If you suspect a pest infestation, it is important to identify the pest and choose an appropriate treatment. Insecticidal soap and neem oil are effective treatments for many common pests that infest calla lilies. These treatments can be applied directly to the affected leaves and stems to kill the pests and prevent further damage.

Fungal diseases can also cause yellowing leaves in calla lilies. Bacterial soft rot is a common fungal disease that affects the roots and leaves of calla lilies. This disease can cause the leaves to yellow and wilt, and can eventually kill the entire plant.

Prevention is key when it comes to fungal diseases. Proper watering practices, good air circulation, and avoiding over-fertilization can all help prevent fungal diseases from taking hold. If you suspect a fungal disease, a fungicide may be necessary to treat the affected plant.

When dealing with pests and diseases, it is important to choose treatments that are safe for both the plant and the environment. Avoid using harsh pesticides or chemicals that can harm beneficial insects and pollinators. Instead, choose organic treatments that are safe and effective.

The Impact of Transplantation and Repotting

Begonia Maculata Propagation

Transplantation and repotting can have a significant impact on the health of calla lilies, including causing the leaves to turn yellow. When a calla lily is transplanted or repotted, it can experience stress that may affect its ability to absorb nutrients and water, leading to yellowing leaves.

1. Transplantation

Transplanting a calla lily involves moving it from one location to another, either within the garden or from a pot to the ground. This process can cause root damage, which can lead to yellowing leaves. When the roots are damaged, they cannot absorb nutrients and water properly, which can cause the leaves to turn yellow.

2. Repotting

Repotting a calla lily involves moving it from one pot to another, either because it has outgrown its current pot or because the soil has become depleted of nutrients. Repotting can also cause stress and lead to yellowing leaves. When a calla lily is repotted, it can experience transplant shock, which can cause the leaves to turn yellow.

3. Repotting Stress

Repotting stress can occur when a calla lily is moved to a new pot with fresh soil. The new soil may have different nutrient levels, pH levels, and drainage properties than the old soil, which can cause stress to the plant. This stress can lead to yellowing leaves, as the plant struggles to adapt to its new environment.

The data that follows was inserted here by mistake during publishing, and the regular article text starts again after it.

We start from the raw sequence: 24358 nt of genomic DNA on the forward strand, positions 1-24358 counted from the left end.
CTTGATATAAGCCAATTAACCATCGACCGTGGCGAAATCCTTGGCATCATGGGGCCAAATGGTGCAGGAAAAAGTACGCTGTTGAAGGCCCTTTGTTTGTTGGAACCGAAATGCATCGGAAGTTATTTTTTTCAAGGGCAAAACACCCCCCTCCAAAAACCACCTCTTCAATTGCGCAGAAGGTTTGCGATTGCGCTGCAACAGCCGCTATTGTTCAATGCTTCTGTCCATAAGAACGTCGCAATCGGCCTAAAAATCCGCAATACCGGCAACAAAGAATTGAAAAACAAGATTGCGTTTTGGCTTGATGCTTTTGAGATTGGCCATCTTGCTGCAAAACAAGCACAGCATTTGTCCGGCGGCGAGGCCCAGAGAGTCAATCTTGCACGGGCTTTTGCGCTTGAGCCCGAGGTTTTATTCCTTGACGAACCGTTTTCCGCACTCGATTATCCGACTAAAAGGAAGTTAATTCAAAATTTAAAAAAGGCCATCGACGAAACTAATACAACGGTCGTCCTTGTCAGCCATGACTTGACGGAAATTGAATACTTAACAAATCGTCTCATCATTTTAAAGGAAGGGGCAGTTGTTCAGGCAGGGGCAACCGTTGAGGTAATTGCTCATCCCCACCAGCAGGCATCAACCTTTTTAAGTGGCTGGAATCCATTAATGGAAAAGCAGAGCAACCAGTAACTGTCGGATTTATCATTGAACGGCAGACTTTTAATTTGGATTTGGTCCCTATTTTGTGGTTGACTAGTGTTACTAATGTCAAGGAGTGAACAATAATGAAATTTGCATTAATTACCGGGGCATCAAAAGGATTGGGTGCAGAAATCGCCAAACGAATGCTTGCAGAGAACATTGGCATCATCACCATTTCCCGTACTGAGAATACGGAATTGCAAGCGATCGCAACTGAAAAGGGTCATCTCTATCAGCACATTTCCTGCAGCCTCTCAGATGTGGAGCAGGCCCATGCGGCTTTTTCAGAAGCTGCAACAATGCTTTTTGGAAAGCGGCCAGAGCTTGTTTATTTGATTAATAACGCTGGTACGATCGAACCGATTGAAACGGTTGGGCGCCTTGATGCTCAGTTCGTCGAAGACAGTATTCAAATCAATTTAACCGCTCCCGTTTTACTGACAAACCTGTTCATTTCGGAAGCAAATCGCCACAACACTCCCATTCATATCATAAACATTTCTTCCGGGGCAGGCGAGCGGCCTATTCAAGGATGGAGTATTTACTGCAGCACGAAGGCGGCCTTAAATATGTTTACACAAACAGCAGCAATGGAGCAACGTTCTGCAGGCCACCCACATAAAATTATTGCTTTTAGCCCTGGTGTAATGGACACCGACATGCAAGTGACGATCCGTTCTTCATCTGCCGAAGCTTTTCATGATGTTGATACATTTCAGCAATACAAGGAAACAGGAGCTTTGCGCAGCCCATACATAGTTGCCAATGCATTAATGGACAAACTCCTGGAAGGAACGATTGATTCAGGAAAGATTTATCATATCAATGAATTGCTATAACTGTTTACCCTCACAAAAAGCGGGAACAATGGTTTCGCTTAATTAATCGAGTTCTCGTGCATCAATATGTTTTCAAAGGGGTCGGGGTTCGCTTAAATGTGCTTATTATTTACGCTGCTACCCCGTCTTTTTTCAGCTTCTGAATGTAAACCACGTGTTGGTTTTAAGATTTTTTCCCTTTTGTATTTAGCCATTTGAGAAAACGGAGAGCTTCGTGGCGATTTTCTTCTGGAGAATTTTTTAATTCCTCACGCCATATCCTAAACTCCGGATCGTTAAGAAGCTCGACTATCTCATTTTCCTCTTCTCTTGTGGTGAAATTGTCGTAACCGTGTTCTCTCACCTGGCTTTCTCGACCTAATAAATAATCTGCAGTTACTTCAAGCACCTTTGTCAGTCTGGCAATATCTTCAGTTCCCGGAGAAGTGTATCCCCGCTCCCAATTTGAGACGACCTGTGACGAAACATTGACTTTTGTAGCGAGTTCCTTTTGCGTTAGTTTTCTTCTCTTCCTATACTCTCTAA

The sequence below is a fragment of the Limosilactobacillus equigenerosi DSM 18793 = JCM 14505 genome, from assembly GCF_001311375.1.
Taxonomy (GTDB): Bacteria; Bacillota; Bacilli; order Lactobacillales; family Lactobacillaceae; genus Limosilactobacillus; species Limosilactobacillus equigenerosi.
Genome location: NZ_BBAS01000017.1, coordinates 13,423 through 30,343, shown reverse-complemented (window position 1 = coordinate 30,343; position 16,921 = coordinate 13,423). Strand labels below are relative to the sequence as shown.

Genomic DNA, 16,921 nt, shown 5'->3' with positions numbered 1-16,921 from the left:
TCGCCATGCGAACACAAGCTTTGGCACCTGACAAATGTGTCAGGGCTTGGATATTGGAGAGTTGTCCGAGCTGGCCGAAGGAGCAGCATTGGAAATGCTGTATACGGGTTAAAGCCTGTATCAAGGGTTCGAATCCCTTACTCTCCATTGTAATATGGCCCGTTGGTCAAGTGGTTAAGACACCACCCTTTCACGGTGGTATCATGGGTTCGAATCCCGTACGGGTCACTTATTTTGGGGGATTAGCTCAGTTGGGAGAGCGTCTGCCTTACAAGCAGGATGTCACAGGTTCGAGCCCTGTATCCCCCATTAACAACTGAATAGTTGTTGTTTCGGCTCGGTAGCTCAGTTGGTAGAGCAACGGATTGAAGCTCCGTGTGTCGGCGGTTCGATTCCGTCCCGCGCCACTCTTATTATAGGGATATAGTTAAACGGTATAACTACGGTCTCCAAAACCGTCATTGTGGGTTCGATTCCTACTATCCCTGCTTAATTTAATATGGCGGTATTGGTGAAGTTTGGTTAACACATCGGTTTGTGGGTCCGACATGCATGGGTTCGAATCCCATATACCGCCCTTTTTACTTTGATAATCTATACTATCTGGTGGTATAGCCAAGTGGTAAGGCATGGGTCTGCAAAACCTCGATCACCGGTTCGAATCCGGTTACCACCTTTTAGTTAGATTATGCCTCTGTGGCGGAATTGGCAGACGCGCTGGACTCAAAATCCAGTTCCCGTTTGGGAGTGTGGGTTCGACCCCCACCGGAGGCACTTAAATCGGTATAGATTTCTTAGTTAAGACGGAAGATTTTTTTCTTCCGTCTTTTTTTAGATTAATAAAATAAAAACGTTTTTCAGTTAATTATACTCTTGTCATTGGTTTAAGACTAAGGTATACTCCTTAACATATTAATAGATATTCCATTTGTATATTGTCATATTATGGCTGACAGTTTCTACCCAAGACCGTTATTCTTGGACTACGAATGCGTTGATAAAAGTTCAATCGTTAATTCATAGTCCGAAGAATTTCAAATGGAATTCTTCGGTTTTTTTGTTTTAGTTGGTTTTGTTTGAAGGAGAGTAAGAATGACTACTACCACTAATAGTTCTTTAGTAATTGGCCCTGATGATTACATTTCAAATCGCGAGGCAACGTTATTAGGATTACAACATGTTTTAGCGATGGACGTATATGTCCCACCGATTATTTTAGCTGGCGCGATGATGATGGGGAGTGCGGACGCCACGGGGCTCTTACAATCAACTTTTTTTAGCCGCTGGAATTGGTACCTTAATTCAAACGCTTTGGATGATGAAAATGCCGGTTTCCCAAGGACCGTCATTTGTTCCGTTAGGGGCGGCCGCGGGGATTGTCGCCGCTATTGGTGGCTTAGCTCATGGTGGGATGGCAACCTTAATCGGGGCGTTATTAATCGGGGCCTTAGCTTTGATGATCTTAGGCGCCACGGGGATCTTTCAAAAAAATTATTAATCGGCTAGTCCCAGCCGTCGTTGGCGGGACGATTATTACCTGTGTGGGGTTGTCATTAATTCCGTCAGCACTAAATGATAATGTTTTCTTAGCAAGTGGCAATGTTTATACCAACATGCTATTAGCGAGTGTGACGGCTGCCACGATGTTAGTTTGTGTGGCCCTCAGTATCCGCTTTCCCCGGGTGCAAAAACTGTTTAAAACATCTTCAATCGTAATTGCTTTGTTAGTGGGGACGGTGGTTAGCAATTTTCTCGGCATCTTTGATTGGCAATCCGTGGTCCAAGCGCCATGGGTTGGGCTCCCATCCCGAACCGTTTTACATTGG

4. Transplant Shock

Transplant shock can occur when a calla lily is moved from one location to another, either within the garden or from a pot to the ground. This shock can cause the plant to lose its leaves, turn yellow, and even die.

To avoid transplant shock, it is important to prepare the new location or pot ahead of time and to water the plant thoroughly after transplanting.

5. Pots

The type of pot used to grow a calla lily can also impact its health. If a pot is too small, the plant’s roots may become crowded, which can lead to yellowing leaves. If a pot does not have proper drainage, the soil can become waterlogged, which can also cause yellowing leaves.

6. Root Damage

Root damage can occur during transplantation or repotting, as well as from overwatering or pests. When the roots are damaged, the plant cannot absorb nutrients and water properly, which can cause yellowing leaves. It is important to handle the roots carefully during transplantation and repotting and to avoid overwatering the plant.

Proper Care for Indoor Calla Lilies

shutterstock 619530314 3

Calla lilies are a popular indoor plant that can brighten up any room. However, they require proper care to keep them healthy and prevent yellowing leaves. In this section, we will discuss the necessary care for indoor calla lilies.

1. Temperature

Calla lilies prefer temperatures between 60-75°F (15-24°C). They can tolerate slightly cooler temperatures but should be kept away from drafts and cold air. Avoid placing them near air conditioning units or open windows during the winter months.

2. Watering

Proper watering is crucial for indoor calla lilies. Water the plant when the top inch of soil is dry to the touch. Overwatering can lead to root rot, which can cause the leaves to turn yellow. Make sure the pot has proper drainage and remove any excess water from the saucer.

3. Fertilizer

Indoor calla lilies should be fertilized every 2-3 weeks during the growing season. Use a balanced fertilizer with an NPK ratio of 10-10-10. Avoid over-fertilizing, as this can lead to yellowing leaves and other issues.

4. Pests and Diseases